Escaping the cold, starting in the sun

Matt GadSports Writer

Ever wondered where some of your athletic classmates and fellow Conn-visitors disappear to this time of year while it is cold and snowy outside? Well, they go down south. That’s right – every February, and again over Spring Break – the baseball and softball programs open their seasons up in warmer temperatures.

It is just not possible to get all of the regular-season in before May, when you do not start by February, and it is still too cold and unbearable for baseball that time of year.

I mean, the first week or so in March is usually pretty unbearable for baseball and softball too so you cannot blame them for joining other teams across all three NCAA divisions, in heading to places like Florida and South Carolina to begin their campaigns.

Since schools in the south, on average, get out for a summer a week earlier than schools in the Northeast, some of the Owls’ opponents have already played a healthy dose of games while we are just ready for the season’s first few contests this time of year.

For example, baseball plays eight games in warmer temperatures this year before they head back to Connecticut and take on the University of Bridgeport, for the Northeast opener. So, yes, they are taking fancy trips right at the beginning of the season, unlike other teams which may need to make the NCAA Tournament to get out of the region.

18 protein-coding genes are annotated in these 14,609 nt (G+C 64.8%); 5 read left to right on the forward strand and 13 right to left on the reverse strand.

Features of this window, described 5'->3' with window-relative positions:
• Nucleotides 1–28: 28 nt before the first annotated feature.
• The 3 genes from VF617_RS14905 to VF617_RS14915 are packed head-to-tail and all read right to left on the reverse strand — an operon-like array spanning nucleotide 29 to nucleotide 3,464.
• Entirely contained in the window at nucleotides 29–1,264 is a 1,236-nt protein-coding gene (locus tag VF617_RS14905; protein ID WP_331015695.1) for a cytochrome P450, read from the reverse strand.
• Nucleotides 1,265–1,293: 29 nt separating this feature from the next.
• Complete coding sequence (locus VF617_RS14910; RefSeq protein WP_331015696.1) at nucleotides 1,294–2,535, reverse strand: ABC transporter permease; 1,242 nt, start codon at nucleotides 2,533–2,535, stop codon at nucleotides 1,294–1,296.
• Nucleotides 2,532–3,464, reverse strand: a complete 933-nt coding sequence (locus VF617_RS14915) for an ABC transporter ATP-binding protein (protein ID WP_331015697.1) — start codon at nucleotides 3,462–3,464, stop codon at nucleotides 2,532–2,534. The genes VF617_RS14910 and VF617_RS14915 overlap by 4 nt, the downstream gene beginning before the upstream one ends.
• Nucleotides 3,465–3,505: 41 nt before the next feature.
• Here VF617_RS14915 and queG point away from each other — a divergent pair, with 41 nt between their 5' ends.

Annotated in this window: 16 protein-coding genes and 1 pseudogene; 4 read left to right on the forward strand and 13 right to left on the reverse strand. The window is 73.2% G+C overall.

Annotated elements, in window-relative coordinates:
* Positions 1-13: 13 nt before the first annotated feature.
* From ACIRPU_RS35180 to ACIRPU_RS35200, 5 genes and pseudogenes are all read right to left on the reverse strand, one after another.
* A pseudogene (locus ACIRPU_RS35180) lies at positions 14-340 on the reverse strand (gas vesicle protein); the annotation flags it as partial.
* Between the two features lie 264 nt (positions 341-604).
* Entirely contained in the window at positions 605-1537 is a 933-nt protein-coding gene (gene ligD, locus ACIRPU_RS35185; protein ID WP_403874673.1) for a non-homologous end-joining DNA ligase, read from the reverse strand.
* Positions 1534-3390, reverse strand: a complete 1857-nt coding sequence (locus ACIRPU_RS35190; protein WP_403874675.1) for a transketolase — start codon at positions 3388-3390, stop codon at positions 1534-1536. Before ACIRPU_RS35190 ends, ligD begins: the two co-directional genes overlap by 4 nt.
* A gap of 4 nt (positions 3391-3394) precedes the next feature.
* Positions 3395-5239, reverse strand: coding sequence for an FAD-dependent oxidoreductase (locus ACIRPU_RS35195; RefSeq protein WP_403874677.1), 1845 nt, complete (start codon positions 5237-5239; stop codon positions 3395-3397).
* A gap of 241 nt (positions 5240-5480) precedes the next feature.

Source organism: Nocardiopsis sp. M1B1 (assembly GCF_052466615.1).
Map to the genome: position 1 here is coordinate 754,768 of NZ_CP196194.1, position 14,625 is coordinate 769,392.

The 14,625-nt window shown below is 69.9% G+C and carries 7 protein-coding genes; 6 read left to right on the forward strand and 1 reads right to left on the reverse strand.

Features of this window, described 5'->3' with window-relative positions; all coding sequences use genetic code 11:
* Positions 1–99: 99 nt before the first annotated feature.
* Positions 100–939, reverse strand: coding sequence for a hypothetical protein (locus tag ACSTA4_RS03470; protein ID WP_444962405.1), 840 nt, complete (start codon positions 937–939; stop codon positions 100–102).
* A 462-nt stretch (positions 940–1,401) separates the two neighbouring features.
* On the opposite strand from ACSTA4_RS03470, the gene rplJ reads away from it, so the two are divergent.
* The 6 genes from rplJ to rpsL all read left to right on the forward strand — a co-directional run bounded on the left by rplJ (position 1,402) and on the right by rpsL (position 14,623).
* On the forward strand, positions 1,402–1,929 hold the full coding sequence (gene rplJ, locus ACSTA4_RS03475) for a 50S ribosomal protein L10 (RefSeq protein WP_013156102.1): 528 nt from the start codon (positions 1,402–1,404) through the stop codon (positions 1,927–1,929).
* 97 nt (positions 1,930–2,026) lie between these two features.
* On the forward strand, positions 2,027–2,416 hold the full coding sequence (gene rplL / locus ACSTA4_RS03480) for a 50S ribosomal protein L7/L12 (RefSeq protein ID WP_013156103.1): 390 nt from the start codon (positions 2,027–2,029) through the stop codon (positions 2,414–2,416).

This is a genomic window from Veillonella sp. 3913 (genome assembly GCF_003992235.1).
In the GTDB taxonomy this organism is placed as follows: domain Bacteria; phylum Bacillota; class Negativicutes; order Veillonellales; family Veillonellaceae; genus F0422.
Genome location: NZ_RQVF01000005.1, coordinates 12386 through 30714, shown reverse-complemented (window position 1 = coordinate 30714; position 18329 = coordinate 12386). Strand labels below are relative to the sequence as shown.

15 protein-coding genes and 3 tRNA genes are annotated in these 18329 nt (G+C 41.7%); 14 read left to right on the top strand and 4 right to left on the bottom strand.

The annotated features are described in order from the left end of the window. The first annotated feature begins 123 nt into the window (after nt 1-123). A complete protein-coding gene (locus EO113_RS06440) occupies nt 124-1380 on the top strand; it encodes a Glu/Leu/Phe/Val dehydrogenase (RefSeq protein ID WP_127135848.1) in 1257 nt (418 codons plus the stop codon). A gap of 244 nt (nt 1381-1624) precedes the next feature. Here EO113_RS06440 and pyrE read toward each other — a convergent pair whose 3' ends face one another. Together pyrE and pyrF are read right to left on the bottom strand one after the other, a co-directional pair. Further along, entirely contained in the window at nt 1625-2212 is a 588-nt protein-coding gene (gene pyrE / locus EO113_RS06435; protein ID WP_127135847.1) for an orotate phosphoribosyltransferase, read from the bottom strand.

But baseball and softball are not the only sports on campus that have planned trips like this — other programs have chosen to spend parts of their breaks from school in warmer temperatures in the past, typically during their preseasons. But teams such as women’s lacrosse have previously headed out of the area to play actual games, too.

Just last year, the aforementioned lacrosse team even played two games in Colorado in the very early stages of the season, taking on one team from the NE10 and one that was from the University of Colorado at Colorado Springs.

For whatever reason, it can be good for teams to get into a totally different scenery because, while the Owls and University of New Haven Chargers are the only teams in the NE10 from the state, the farthest any regular season games take place is in New Hampshire, when they square off against Southern New Hampshire University.

So, wonder where your classmates may be this time of year in baseball and softball, because while you are learning complex math equations or figuring out where Madagascar may be, they are having fun playing games in sunny skies and hot weather, even if they do need to prepare for rain delays.

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